See more photos from the exhibition below.
This Boucheron stag beetle brooch was made in 1895 from diamonds, rubies, gold, and white gold. The jewel has a removable pin on the back, making it possible to wear it as a pendant, hair ornament, or brooch. Photo ©Boucheron.
This Van Cleef & Arpels lion brooch is from the collection of philanthropist Brooke Astor, whose patronage of the New York Public Library has led to speculation that the piece might have been a nod to the marble lion statues that flank the main branch’s entrance on Fifth Avenue. Photo ©Sotheby’s.
Reptiles jewelry in “Beautiful Creatures” at the American Museum of Natural History. Crocodile necklace, Cartier Paris, (1975), Yellow diamonds, emeralds, rubies (eyes) and gold; (Left) Snake ear clips, Cartier Paris, (1971) Rubies (eyes), diamonds (eyes), gold, pink gold and enamel; Salamander brooch (c. 1900), Demantoid garnets, diamonds, rubies (eyes) and gold; Lizard brooch (c. 1880) Demantoid garnets, diamonds, rubies (eyes), gold and silver; Tortoise clip brooch, Cartier Paris, (1962) Sapphires, diamonds, turquoise, platinum and gold; (Bottom) Tarantula brooch, Hemmerle (1995), Horse conch pearl, Umba sapphires, diamonds, colored diamonds and gold; (Right) Tortoise brooch French (c. 1900), Diamonds, rubies (eyes), gold and platinum; Tortoise brooch, David Webb (1971) Nephrite, rubies, sapphires, emeralds and gold. Photo D. Finnin/©American Museum of Natural History.
Pavé-set amethysts and 71 cabochon rubies cover the curved surface and articulated arms of this gold starfish brooch, which was designed by Juliette Moutard for René Boivin. Experts think only four examples of the starfish brooch were made during the 1930s. Photo by D. Finnin ©American Museum of Natural History.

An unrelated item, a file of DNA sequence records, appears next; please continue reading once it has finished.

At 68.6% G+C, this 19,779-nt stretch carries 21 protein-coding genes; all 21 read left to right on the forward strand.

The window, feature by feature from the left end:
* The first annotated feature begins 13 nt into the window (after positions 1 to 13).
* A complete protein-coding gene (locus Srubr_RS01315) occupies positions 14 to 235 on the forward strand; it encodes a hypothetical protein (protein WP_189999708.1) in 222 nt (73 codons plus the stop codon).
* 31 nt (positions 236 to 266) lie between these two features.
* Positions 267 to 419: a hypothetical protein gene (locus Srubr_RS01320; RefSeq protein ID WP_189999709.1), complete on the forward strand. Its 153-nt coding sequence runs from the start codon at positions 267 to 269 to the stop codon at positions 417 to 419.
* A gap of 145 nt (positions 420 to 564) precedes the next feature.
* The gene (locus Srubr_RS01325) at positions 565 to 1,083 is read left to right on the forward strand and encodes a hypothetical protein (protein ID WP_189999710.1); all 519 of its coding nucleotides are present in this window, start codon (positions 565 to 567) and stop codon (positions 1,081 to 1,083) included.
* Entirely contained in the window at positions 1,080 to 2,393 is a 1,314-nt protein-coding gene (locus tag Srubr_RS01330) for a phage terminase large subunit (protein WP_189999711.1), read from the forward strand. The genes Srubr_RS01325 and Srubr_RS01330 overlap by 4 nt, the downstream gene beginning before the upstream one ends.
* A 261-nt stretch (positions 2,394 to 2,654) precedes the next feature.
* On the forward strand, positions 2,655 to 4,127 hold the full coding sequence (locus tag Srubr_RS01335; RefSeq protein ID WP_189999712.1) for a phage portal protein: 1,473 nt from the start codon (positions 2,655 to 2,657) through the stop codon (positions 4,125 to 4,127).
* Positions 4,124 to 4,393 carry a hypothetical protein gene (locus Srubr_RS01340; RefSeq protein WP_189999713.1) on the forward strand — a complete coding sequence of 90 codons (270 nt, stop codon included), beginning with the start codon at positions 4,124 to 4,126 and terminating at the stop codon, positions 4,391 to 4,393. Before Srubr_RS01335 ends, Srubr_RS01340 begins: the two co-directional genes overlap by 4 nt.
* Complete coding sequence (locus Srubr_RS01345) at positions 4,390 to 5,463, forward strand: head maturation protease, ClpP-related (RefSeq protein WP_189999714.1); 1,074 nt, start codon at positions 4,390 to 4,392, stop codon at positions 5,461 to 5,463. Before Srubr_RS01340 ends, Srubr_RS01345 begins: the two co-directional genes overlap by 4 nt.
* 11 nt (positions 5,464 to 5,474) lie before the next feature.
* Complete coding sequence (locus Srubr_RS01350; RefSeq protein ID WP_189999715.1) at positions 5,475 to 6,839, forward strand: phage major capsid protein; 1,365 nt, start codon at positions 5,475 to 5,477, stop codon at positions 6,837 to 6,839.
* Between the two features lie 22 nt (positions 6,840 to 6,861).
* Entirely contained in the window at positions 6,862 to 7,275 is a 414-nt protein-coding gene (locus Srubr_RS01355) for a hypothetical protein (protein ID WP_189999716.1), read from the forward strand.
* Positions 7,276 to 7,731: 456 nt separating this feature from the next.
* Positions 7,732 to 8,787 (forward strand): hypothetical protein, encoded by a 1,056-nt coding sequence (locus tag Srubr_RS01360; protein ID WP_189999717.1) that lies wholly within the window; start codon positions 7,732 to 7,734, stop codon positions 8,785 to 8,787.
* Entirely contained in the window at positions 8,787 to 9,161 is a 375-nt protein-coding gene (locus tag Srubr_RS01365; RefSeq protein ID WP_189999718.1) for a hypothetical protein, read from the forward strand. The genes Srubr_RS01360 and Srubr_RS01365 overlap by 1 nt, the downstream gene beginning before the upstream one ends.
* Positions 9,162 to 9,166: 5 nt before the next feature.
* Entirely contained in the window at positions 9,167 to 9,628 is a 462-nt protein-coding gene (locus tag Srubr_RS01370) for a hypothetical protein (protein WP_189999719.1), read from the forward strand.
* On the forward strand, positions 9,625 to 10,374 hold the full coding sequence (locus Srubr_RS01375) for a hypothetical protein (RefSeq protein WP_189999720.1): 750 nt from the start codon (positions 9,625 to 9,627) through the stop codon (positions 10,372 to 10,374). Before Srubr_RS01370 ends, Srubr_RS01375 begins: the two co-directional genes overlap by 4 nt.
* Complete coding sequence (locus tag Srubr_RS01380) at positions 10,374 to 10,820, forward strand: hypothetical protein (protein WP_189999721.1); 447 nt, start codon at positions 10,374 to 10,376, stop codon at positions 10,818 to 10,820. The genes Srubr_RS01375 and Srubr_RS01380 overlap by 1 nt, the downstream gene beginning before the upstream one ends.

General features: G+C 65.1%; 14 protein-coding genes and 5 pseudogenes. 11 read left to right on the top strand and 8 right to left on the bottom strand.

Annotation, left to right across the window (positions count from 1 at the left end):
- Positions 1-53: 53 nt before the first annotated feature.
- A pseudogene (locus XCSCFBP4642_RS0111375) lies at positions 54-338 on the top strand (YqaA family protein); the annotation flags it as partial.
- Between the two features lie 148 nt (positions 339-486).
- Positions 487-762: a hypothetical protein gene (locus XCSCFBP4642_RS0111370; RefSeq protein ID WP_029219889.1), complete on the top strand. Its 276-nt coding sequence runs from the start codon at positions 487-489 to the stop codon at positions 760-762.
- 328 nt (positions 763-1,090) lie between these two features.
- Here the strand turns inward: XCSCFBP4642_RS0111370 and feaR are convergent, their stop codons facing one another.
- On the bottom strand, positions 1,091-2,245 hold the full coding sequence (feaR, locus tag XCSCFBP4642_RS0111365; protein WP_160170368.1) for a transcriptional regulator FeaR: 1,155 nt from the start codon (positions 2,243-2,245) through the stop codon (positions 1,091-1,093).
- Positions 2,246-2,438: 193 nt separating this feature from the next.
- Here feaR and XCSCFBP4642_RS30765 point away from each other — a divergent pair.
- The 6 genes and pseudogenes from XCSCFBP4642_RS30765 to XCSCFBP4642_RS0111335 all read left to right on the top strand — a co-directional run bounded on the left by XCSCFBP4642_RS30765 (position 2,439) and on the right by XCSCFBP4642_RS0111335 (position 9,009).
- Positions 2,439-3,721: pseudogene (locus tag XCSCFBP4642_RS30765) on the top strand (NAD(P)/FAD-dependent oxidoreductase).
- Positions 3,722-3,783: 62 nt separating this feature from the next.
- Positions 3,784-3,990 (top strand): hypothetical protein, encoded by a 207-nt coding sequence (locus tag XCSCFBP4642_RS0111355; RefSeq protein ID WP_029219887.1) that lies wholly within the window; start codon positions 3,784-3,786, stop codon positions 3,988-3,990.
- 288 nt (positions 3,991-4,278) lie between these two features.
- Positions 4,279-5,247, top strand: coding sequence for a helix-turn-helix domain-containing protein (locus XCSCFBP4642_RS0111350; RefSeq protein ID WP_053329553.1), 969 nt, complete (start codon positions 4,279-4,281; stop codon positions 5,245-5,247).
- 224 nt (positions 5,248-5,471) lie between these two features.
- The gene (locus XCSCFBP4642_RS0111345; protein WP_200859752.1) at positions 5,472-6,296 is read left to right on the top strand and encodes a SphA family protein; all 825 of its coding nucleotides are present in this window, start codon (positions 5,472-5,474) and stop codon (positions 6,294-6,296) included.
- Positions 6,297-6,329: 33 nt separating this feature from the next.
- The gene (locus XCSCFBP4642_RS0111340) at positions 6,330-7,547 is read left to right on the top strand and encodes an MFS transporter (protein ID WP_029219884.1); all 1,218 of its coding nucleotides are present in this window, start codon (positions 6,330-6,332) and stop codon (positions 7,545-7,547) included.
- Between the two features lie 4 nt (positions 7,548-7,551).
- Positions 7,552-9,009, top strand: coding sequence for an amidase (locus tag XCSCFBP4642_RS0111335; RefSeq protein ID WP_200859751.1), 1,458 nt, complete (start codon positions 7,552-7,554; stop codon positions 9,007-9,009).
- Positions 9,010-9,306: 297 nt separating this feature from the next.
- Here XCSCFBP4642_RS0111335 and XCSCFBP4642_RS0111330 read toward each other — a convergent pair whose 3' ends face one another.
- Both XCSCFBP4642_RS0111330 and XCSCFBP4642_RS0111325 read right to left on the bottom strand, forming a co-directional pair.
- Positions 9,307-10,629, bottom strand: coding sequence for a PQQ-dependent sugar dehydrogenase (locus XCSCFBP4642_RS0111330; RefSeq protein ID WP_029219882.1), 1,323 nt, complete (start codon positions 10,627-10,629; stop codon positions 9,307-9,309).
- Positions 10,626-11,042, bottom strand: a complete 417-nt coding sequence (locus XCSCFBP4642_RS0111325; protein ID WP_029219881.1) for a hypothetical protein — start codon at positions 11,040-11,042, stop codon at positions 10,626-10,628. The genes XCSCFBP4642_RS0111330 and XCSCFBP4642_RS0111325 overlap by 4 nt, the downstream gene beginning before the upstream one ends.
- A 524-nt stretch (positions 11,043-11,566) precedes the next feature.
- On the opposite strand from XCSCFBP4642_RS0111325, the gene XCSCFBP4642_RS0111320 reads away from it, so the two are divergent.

American designer Joel Arthur Rosenthal has created only a few snake necklaces. This one, made in 1990, features JAR’s signature blend of pavé-set precious and semiprecious stones (sapphires, amethysts, and diamonds) in a silver and gold setting. French actress Jacqueline Delubac nicknamed the necklace “Dudule” after she acquired it from JAR. The moniker, a proper French name, could have been a play on Delubac’s last name. Photo courtesy of FD Gallery.
This tarantula brooch was part of a series of animal-themed jewels created by the family-owned German firm Hemmerle between 1979 and 1996. The natural 111.76-carat brown horse conch pearl in the rear segment of the tarantula is believed to be one of, if not the, largest natural horse conch pearls in the world.
Photo by D. Finnin ©American Museum of Natural History.
Jewelry based on creatures of the air in “Beautiful Creatures” at the American Museum of Natural History. Photo D. Finnin/©American Museum of Natural History.
“Beautiful Creatures: Jewelry Inspired by the Animal Kingdom,” is on view in the Halls of Gems and Minerals at the American Museum of Natural History, 200 Central Park West, New York, from June 12, 2021.